• Allemni

Allemni Asks Series- with Salam Homeschooling!

As salam aleykom,

Learning a new language is never a simple journey, and this seems to be the case especially when you are older and have much more responsibilities (in whatever form they come, be it work, children, you name it!)

When I first embarked on my journey to learn Classical Arabic I had one clear aim in mind - to understand the Speech of my Creator, and that was the beginning of a ride filled with tears (you know that moment when you thought you have finally mastered the pronunciation of ع only to be told by a new teacher "sorry habibty", you're actually nowhere close), with love, awe and excitement at finally being able to understand some Ayaat (Quranic Verses).

I enjoyed every moment of learning Arabic and still do as I have never truly stopped, just had plenty of breaks.

In this new series I will be interviewing other sisters who have all learnt Arabic as a foreign language and will be sharing their unique journey with us. Today I will be chatting with Umm Yusef from Salam Homeschooling!

Please give a brief introduction about yourself and your family.

I am Italian. 38. Mom of 3 aged 12, 8 and 4. Arab husband (that helps a lot Alhamdulillah). Living in UK (this does not help. Alhamdulillah ala kulli haal).

What is your purpose and goal/s for learning Arabic and your method?

I started learning Arabic by myself (with the Mastering Arabic books) about 14 years ago, before my Islam. I taught English as a second language in a school full of Arabs immigrants and I became curious about their language and its beautiful writing. Being a linguist, I was into linguistic typology and I habitually bought language books just to see how they were. While I never learned Finnish or Swahili, I actually learned to read and write Arabic and some basic vocabulary. I suppose it was part of the guidance of Allah towards Islam and also I got to practice my new words with my students, who were my cheerleaders. I think seeing me learning their language from nothing made me very relatable as a teacher.

My interest in Arabic was paired with my interest in Islam. I took an Arabic course for the public at my university. That was very beneficial. I did my homework religiously. To memorize vocabulary I would listen to the word lists on the  DVD that accompanied the book. They were pronounced alone and in a sentence and I tried to write both things down from listening. Then check in the book. 

Fast forward a few years. I was now a Muslim and mom of 2 young children Alhamdulillah. I enrolled in an intensive online course or Quranic Arabic. It was very grammar heavy and I loved it. 

Again, I worked very hard. I would do all homework and even the non compulsory assignments. 

We used the website Memrise to learn the vocabulary. It was great. I could created pictures to associate to the words. I have mild synaesthesia so that for me was ideal because I could associate the preposition "Ka" to a picture of orange peel. It worked great for me. It was great because my friends were on it too and we competed.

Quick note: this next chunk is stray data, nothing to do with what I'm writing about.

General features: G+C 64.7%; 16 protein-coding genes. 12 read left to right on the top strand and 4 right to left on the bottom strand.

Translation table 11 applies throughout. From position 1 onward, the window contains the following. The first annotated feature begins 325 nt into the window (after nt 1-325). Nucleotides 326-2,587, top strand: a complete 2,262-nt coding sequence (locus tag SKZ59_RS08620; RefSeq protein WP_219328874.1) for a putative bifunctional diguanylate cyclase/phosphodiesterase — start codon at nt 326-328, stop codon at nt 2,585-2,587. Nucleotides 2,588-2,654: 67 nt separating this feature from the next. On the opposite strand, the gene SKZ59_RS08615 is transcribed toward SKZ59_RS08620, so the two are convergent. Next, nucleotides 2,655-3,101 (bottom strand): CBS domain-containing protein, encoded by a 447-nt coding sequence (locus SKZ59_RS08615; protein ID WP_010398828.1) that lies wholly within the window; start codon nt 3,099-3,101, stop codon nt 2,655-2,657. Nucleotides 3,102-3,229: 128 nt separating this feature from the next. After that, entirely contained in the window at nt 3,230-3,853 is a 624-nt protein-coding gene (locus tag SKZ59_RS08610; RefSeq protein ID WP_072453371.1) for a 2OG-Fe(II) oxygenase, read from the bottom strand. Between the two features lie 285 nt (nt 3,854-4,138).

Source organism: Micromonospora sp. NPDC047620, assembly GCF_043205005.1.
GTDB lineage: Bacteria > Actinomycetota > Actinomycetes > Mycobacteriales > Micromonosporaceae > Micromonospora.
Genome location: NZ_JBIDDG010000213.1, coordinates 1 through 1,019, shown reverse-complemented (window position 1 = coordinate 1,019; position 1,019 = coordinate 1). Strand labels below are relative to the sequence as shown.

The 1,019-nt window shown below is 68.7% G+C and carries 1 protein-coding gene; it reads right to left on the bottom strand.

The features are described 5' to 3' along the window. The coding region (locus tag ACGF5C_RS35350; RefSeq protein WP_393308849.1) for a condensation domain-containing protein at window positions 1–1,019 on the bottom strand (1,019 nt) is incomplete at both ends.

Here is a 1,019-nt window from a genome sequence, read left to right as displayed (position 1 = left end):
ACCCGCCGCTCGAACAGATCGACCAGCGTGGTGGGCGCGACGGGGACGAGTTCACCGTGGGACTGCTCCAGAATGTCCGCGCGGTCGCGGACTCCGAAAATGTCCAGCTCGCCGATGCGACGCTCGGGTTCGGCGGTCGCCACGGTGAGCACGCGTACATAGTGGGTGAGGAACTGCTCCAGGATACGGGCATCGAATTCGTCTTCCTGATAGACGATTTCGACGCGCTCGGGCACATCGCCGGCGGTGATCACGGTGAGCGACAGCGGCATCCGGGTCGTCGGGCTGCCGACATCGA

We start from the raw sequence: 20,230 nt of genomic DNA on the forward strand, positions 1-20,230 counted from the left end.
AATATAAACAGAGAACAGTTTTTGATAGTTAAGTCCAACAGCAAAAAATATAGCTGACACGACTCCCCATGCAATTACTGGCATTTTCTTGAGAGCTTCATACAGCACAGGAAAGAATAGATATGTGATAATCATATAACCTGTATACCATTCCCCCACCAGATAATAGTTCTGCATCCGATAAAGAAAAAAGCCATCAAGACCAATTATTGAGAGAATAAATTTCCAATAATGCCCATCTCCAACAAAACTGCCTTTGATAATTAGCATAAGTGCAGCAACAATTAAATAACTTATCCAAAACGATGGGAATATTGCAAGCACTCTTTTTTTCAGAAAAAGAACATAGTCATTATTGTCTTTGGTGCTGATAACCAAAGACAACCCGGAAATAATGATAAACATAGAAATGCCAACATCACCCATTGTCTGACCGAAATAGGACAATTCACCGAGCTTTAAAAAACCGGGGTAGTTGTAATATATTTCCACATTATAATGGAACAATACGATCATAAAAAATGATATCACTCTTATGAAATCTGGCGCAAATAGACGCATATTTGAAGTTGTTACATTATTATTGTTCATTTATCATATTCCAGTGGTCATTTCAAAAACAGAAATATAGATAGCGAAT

Allah then opened a door to study with a salafi student of knowledge and that was very beneficial too for me as a Muslim Alhamdulillah. After a while though, the nature of the course could no longer accommodate my needs.

Aged 36, I was recommended markaz al-Ibaanah in Egypt and I have been studying with them since. I am very happy. Alhamdulillah. 

It is full immersion, all Arabic video lesson course. Intensive. Hard work. 

My aim in learning Arabic is to understand the Qur'an better and access the speech of the scholars insha'Allah. 

Do you have any tips and advice for fellow mamas learning Arabic?

Alhamdulillah I can see that I have definitely moved in that direction although the road is still long. And all success is from Allah.

What works best for me:

- Understanding how I like to learn

- Learn Arabic in Arabic (plenty of online options for native teachers if you can't travel. If you can travel to an Arab country to study, of course do!)

- Grammar is your friend 

- Read Qur'an a lot. Read short hadeeth and simple religious texts in Arabic. (The University of madinah side books are great for this)

- Find ways to make it relevant in your life (=use it. Still a work in progress) 

- Flashcards, games, competition with others 

- Be patient with yourself.

- Accept the journey will be very long 

Umm Yusef is a Muslim wife and mother to Mr11, Mr8 and Miss3. Born in 1981 in a small village in Northern Italy, I wanted to go away since I can remember. Don’t get me wrong, I had a brilliant childhood and my family was – and still is – lovely. But I was hungry for “the world”. I always had a huge fascination for different cultures, different faces, faraway lands and lives we can’t even imagine. To my frustration, there wasn’t a great deal of diversity in my life in the 80s, but I always picked the non caucasian Barbie doll (when there was one!). I couldn’t understand how so many people could be perfectly content without ever trying out life in a different culture, or even being remotely interested in people with a vastly different story. I would still have a curry or sushi any day of the week rather than pasta, if you see what I mean..... Continue here

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